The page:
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Editor's Correspondence |

The Easiest Way to Predict Adverse Drug Reactions in Older Persons—Reply

Graziano Onder, MD, PhD; Mirko Petrovic, MD, PhD; Chakravarthi Rajkumar, MD, PhD; Tischa J. M. van der Cammen, MD, PhD
Arch Intern Med. 2011;171(1):91-92. doi:10.1001/archinternmed.2010.490.
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Cesari raises concerns regarding the categorization of the variable “number of drugs.” This variable was categorized not on the basis of arbitrary cutoffs but on tertiles calculated in the GIFA (Gruppo Italiano di Farmacoepidemiologia nell’Anziano [Italian Group of Pharmacoepidemiology in the Elderly]) population. In addition, Cesari suggests that the simple count of the overall number of drugs taken may be as good as the full score in predicting the risk of ADRs. The number of drugs was the strongest predictor of ADR in our model, but other variables assessing relevant processes involved in the onset of ADR also entered in the risk score. In this context, comorbidity may increase the risk of ADR by increasing the likelihood of the drug-disease interactions, heart failure, hepatic disease, and renal failure by impairing drug distribution and metabolism, and history of ADR may indicate a susceptibility to negative effects of drugs due to ethnic, genetic, or cultural factors. Noticeably, these risk factors were also identified by other studies in the medical literature.15 In addition, in the GIFA population, the area under the receiver operating characteristic curve that measures the ability of the risk score to predict ADR was significantly greater (0.71; 95% confidence interval, 0.68-0.73) than that for number of drugs alone (0.67; 95% confidence interval, 0.64-0.70) (P < .01), indicating that the risk score is more powerful than the single variable for number of drugs in predicting the risk of ADR.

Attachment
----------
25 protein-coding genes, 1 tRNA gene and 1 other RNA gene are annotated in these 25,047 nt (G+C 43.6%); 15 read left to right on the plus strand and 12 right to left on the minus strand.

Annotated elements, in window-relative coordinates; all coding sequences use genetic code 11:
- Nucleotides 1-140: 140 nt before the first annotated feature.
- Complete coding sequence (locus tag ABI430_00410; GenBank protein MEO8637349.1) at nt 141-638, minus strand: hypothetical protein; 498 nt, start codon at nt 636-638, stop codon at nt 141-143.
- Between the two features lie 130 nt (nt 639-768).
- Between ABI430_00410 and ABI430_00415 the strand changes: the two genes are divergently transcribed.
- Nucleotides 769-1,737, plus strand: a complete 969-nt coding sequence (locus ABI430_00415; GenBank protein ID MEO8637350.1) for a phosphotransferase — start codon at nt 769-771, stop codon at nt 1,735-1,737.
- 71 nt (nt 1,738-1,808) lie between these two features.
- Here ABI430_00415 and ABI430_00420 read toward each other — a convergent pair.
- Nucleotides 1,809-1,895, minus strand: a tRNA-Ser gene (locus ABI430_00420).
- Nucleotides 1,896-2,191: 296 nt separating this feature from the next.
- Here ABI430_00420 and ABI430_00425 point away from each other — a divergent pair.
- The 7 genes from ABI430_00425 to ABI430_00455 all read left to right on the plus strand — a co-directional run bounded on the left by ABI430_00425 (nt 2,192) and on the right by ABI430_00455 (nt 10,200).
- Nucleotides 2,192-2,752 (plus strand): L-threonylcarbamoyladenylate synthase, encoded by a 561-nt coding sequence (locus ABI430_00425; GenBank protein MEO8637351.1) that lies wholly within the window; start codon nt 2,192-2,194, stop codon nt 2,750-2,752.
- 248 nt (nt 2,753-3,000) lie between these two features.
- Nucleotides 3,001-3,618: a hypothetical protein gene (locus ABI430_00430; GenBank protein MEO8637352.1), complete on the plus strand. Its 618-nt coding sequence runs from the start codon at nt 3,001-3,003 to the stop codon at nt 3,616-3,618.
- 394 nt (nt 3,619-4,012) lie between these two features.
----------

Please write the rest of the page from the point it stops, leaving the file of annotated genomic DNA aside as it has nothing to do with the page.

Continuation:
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January 10, 2011
Matteo Cesari, MD, PhD
Arch Intern Med. 2011;171(1):89-95. doi:10.1001/archinternmed.2010.489.
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